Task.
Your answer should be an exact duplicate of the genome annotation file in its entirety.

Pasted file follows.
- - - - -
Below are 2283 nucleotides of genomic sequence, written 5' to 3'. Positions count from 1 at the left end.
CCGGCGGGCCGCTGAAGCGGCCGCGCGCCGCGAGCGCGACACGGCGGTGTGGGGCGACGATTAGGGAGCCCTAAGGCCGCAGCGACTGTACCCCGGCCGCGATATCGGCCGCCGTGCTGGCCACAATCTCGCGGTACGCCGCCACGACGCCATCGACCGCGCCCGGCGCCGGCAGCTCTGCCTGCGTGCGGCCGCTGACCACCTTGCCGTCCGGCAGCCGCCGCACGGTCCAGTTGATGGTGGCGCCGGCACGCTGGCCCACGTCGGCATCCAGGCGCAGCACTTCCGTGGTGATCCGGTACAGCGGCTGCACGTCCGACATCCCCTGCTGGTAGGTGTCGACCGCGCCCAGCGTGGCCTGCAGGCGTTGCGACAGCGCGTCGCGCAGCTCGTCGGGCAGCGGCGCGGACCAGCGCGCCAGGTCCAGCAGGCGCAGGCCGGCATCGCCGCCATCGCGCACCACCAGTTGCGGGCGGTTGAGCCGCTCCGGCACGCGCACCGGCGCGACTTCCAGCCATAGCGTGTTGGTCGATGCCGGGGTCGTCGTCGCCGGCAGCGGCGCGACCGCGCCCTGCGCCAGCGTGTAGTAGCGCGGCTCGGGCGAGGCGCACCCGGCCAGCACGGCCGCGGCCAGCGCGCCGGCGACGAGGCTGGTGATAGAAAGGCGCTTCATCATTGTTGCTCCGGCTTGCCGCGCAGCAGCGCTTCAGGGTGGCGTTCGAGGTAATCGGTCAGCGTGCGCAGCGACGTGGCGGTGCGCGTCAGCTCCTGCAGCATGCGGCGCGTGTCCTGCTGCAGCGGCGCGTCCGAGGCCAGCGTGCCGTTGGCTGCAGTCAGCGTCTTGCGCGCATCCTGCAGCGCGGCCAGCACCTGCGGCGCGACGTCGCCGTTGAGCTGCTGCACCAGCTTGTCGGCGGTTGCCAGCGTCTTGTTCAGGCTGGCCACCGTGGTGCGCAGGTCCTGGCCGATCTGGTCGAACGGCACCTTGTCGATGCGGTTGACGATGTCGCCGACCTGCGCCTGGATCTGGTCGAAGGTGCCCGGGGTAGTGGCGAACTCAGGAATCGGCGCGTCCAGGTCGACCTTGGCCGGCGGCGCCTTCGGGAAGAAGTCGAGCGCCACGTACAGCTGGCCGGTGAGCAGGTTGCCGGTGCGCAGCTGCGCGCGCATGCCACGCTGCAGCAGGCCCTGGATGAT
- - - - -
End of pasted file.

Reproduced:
Below are 2283 nucleotides of genomic sequence, written 5' to 3'. Positions count from 1 at the left end.
CCGGCGGGCCGCTGAAGCGGCCGCGCGCCGCGAGCGCGACACGGCGGTGTGGGGCGACGATTAGGGAGCCCTAAGGCCGCAGCGACTGTACCCCGGCCGCGATATCGGCCGCCGTGCTGGCCACAATCTCGCGGTACGCCGCCACGACGCCATCGACCGCGCCCGGCGCCGGCAGCTCTGCCTGCGTGCGGCCGCTGACCACCTTGCCGTCCGGCAGCCGCCGCACGGTCCAGTTGATGGTGGCGCCGGCACGCTGGCCCACGTCGGCATCCAGGCGCAGCACTTCCGTGGTGATCCGGTACAGCGGCTGCACGTCCGACATCCCCTGCTGGTAGGTGTCGACCGCGCCCAGCGTGGCCTGCAGGCGTTGCGACAGCGCGTCGCGCAGCTCGTCGGGCAGCGGCGCGGACCAGCGCGCCAGGTCCAGCAGGCGCAGGCCGGCATCGCCGCCATCGCGCACCACCAGTTGCGGGCGGTTGAGCCGCTCCGGCACGCGCACCGGCGCGACTTCCAGCCATAGCGTGTTGGTCGATGCCGGGGTCGTCGTCGCCGGCAGCGGCGCGACCGCGCCCTGCGCCAGCGTGTAGTAGCGCGGCTCGGGCGAGGCGCACCCGGCCAGCACGGCCGCGGCCAGCGCGCCGGCGACGAGGCTGGTGATAGAAAGGCGCTTCATCATTGTTGCTCCGGCTTGCCGCGCAGCAGCGCTTCAGGGTGGCGTTCGAGGTAATCGGTCAGCGTGCGCAGCGACGTGGCGGTGCGCGTCAGCTCCTGCAGCATGCGGCGCGTGTCCTGCTGCAGCGGCGCGTCCGAGGCCAGCGTGCCGTTGGCTGCAGTCAGCGTCTTGCGCGCATCCTGCAGCGCGGCCAGCACCTGCGGCGCGACGTCGCCGTTGAGCTGCTGCACCAGCTTGTCGGCGGTTGCCAGCGTCTTGTTCAGGCTGGCCACCGTGGTGCGCAGGTCCTGGCCGATCTGGTCGAACGGCACCTTGTCGATGCGGTTGACGATGTCGCCGACCTGCGCCTGGATCTGGTCGAAGGTGCCCGGGGTAGTGGCGAACTCAGGAATCGGCGCGTCCAGGTCGACCTTGGCCGGCGGCGCCTTCGGGAAGAAGTCGAGCGCCACGTACAGCTGGCCGGTGAGCAGGTTGCCGGTGCGCAGCTGCGCGCGCATGCCACGCTGCAGCAGGCCCTGGATGAT